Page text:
Guest Post Series (Part 2): Happy Days

Here’s another guest post by none other than my mom, who moved to New York from the Japanese countryside when she was 20.  It is actually a translation of an essay she wrote last year in Japanese for her poetry journal (prose in a poetry journal, go figure!) about her memories of old SoHo.  I have included the original Japanese text below.

Happy Days

by Fusako

My mom, my sister, and me standing in front of our building on Crosby Street, ca. 1975

Every Tuesday and Thursday afternoon, I pick up my granddaughter from her preschool in Washington Square Village on the campus of NYU, a convenient five-minute walk from home.  When the weather is good, I take her to the playground next door to the preschool, an absolute wonderland for small children.  My daughter, Yukie, my granddaughter’s mother, used to play there when she was little too.  In the early-1970’s, she had a friend whose father was a visiting professor at NYU and invited us to play there sometimes.

Back then, we were living illegally in an 1860 loft building on Crosby Street.  Snow would fly into our house through the window frames so we had to cover them with with plastic sheets.  My daughters got many splinters from the old wood flooring that we finally had to put down carpets.  At first, we had a coal burning stove for heat but eventually replaced it with an electric fan heater.  Little by little, we modernized out home, yet we so enjoyed living this unconventional lifestyle.  It was like living in a hideout.  We kept the windows very dirty so no one would know we were living there.  There was no intercom.  When a visitor came, we threw the key out the window in an old sock.  Although we ourselves were newly arrived in New York City, we became known as the veteran old-timers to the even more newly arrived, and our loft became a meeting place for young Japanese expats hungry for home cooking.

My mom holding me when I was a baby

One day, I received a newsletter from a group called the SoHo Artists Association, who was petitioning the City for regular santitation service.  At the corner of the page, there was an announcement for the SoHo Cooperative Playgroup.  I joined, and the group became the center of my social life in New York.  I learned to speak English from the children, and about American customs from their parents.  It was a self-contained community of fifteen families.  We shaped this community at our meetings.  I remember that once a mother criticized another for sending her babysitter to do her shift looking after the children.  The mother with the babysitter replied that she had to go to work, but the group felt that sending a proxy somehow went against the cooperative’s philosophy.  I loved this communal spirit and was very happy to be a part of it.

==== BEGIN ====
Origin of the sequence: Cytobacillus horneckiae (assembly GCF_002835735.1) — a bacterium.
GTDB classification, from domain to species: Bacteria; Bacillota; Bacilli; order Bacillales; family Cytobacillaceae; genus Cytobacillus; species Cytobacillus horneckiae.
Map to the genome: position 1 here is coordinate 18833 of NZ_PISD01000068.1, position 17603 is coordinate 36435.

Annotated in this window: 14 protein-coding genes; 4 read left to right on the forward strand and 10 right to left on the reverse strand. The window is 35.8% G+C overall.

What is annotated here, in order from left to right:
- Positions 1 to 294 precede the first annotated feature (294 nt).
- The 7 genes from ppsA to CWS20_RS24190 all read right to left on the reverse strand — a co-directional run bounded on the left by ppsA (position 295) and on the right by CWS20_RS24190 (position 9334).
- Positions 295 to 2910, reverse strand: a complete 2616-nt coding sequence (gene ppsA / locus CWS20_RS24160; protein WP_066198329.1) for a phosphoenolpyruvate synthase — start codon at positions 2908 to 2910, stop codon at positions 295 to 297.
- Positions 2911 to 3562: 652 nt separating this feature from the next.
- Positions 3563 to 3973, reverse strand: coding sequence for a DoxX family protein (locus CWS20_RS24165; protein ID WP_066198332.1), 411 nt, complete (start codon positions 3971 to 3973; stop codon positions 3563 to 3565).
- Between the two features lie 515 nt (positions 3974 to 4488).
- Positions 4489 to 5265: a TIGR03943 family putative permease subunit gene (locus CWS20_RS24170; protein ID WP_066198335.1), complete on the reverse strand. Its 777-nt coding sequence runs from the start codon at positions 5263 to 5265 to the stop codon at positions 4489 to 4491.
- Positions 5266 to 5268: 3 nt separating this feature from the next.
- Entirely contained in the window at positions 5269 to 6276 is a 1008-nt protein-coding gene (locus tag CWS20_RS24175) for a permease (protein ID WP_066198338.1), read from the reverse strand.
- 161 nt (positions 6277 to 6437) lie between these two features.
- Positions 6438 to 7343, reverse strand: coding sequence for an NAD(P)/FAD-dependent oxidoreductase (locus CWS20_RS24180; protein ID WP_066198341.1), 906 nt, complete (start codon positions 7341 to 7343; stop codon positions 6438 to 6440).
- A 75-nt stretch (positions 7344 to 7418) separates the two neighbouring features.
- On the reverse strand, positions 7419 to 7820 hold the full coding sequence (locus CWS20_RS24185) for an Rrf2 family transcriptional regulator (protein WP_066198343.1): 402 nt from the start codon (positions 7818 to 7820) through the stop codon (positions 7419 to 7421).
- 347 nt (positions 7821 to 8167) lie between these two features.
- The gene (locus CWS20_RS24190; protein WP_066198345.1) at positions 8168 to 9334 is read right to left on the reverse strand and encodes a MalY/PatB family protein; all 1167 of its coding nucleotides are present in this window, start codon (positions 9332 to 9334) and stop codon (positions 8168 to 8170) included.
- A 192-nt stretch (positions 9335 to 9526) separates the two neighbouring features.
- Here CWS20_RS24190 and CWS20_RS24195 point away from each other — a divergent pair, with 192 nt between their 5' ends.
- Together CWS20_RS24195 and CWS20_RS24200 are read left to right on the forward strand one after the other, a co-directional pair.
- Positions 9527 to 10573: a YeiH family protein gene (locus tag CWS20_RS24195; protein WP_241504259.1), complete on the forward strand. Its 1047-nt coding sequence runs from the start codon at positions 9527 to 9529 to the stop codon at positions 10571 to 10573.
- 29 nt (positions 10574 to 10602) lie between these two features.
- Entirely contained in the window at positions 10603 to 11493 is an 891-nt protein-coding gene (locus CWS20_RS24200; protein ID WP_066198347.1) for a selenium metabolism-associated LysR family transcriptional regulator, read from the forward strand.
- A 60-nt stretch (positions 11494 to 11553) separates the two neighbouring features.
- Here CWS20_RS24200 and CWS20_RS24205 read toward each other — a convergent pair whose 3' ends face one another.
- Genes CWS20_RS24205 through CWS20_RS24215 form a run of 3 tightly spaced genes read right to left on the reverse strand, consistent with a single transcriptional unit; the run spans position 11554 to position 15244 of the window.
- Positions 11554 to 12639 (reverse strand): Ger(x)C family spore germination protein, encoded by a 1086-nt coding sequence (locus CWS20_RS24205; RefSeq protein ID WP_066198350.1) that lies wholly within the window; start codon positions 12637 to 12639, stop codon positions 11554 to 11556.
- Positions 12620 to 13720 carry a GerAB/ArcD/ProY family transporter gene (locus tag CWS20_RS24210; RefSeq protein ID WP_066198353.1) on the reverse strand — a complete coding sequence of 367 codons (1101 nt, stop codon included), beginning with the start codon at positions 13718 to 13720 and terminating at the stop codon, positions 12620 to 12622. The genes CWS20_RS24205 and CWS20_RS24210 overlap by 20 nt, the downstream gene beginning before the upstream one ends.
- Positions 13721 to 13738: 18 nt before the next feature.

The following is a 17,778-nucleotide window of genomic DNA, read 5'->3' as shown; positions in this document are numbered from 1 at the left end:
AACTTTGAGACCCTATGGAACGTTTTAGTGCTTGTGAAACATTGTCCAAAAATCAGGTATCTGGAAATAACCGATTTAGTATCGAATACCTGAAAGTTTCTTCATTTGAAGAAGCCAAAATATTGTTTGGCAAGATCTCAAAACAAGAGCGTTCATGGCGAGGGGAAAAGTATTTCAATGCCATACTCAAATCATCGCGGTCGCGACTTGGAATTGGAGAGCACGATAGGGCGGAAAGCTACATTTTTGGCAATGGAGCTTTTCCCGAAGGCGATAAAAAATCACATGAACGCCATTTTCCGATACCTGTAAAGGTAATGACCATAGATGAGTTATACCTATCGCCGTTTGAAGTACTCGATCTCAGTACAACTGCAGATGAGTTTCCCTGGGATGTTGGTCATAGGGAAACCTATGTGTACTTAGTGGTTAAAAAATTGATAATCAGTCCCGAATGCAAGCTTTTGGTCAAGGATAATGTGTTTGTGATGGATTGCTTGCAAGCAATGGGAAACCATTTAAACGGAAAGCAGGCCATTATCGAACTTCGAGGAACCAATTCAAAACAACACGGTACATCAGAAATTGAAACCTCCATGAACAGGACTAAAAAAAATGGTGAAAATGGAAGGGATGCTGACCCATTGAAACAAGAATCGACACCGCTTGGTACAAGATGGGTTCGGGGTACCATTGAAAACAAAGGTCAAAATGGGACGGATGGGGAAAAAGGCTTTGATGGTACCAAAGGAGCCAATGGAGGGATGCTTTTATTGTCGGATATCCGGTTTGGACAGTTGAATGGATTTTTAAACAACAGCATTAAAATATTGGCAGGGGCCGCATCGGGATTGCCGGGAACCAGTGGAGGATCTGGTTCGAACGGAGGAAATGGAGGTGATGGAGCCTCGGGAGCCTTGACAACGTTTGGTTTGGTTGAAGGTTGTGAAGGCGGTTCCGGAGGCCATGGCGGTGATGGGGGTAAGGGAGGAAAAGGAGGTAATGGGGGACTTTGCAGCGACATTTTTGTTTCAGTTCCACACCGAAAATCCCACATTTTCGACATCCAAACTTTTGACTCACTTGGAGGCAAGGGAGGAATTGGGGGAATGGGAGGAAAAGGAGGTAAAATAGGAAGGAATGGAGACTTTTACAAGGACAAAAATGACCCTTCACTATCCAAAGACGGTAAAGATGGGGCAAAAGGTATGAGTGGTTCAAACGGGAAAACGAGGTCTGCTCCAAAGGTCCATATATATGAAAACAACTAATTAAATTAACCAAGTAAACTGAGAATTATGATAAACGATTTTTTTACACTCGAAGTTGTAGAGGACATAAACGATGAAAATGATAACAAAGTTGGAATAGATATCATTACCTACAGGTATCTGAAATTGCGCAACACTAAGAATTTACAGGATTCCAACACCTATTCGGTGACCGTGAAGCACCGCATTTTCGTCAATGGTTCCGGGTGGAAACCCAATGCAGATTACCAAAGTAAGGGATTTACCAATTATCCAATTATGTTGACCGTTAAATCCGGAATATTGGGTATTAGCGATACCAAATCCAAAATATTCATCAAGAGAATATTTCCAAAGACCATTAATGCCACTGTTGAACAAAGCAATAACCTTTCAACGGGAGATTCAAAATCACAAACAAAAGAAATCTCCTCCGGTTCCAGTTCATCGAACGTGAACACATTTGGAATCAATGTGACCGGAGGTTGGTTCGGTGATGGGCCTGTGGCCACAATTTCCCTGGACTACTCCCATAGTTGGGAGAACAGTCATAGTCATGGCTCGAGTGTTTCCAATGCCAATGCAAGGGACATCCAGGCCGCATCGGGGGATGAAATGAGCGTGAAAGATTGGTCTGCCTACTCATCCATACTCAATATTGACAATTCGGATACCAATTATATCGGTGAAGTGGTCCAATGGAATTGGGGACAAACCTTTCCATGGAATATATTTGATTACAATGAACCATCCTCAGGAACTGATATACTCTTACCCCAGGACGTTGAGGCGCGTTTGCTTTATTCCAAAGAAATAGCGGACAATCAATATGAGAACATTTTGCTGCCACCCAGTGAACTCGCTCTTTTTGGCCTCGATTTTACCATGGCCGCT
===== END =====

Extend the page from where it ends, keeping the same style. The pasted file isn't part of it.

When my daughter was ten and her sister was seven, I was finally able to look outside my role as a mother and join society at large.  My husband and I had our own business that saw its fair share of ups and downs.  Everything seemed so difficult and complicated back then, but looking back in hindsight, I remember a happy life.

Playing with my granddaughter in the sandbox conjures vivid memories my daughter’s childhood.  Life may very well have been exciting and tumultuous back then when she and I were both young, but now, at 65, back in the same old sandbox after 40 years, I feel blessed to be living a life of peace and serenity.

火曜日と木曜日は孫の花子をデイケアーセンターに迎えに行く。朝からそわそわした気持ちで、午後2時になるまでコーラスの音取りをしたり、メールを読んだり、録画してあるテレビ番組をプレーして時間を潰す。ニューヨーク大学のアパートの一角にあるセンターは歩いて5分、雨でも雪でも楽に通える便利な場所で中庭にはプレーグランドがあり、2才児には最高の条件と言える。花子の母である長女も幼い頃はここで遊んだ。1970年代前半、ニューヨーク大学の客員教授の息子さんのことばちゃんと友達になり、このキーパークに出入りする事ができたのだった。

その頃、私達はクロスビー ストリートに住んでいた。イリーガル リヴィングのロフトは1860年代の建物で窓枠の隙間から雪が舞い込むほどであり窓にプラスチックシートを貼って隙間風を防いだ。床は木がささくれ立っており、長女がハイハイする頃に、カーペットを敷き詰めた。だるまストーブに石炭を燃やしていた暖房は、扇風ガスストーブに換えて天井から吊るした。少しずつ現代文化に染まっていった生活だが、それまではどんな不便さも楽しんでいた様に思う。ニューヨークと言う大都会に住んでいる感覚よりも、隠れ家に住む異端者のごとく、窓は汚れたまま誰も住んでいない様に見せかけ、入り口にインターカムは無く、友達が来るとカギを靴下に入れて窓から投げた。コロッケも天ぷらも全て手作りで、集まってくる独身者や単身赴任者を喜ばせたものだ。

そんな時、ミニコミ紙が送られて来た。この界隈を“ソーホー”と命名したとかでアーティスト アソシエーションの働きかけでゴミがニューヨーク市のもとで回収されるそうだ。3歳児のプレーグループ募集も載っていた。ソーホーの幕開けと共に私のニューヨーク社会生活は始まった。子供を通して英会話、ペアレンツからアメリカ社会を学ぶ良い環境ができた。Sohoプレーグループは15組の家族が集まってできた自治体で、何事もミーティングで決る。ある時、“当番をベビーシッターで賄って自分は出ない人が居る”と言う問題がおきた。“勤めが忙しく休みが取れないのは仕方ないのでは?”“いや、これは我々のフィロソフィーに関わる事ではないか。アナーキーな組織がくずれてしまう“  さすがソーホーの御仁、言う事が違うと感心し粋に思った。発展途上のエネルギーは当時の私にピッタリだった。40年後の今、チリヂリバラバラになったメンバー達                                                                 を家族の様に懐かしく思う。今年の年末はSohoプレーグループ同窓会がある。当時の3歳児達がその親達がどの様に変わっただろうか。胸いっぱいの楽しみである。

長女が10歳次女が7歳の時、私は社会に復帰した。80年から90年代の紆余曲折を通り抜けてリタイアーした。しかし言ってみればこれだけの人生だった。花子と陽のあたるサンドボックスで遊んでいると、子供を育てた頃の思い出がフラッシュバックする。若いときは波瀾万丈も良いが、今は良き友達に囲まれて毎日が平穏に過ぎてくれるだけで幸せである。

5 Responses to “Guest Post Series (Part 2): Happy Days”

  1. Aristides Pappidas Says:

    Since my Japanese is rudimentary I was not able to clearly understand everything written beginning with the sixth paragraph.

  2. petearmstrong Says:

    This was a beautiful entry – really enjoyed it. Your writing is great, and so is the writing of your mother. peace.

  3. Leslie Says:

    Love this post. Wonderful to hear from your mother in her own words about living in Soho then. Also, I totally thought that photo of her holding you as a baby was you holding H!

  4. Ephemeral SoHo « The SoHo Memory Project Says:

    […] show will feature an essay by my mother about her memory of the early SoHo days that I translated and posted here a while back, and I will display related photographs printed […]

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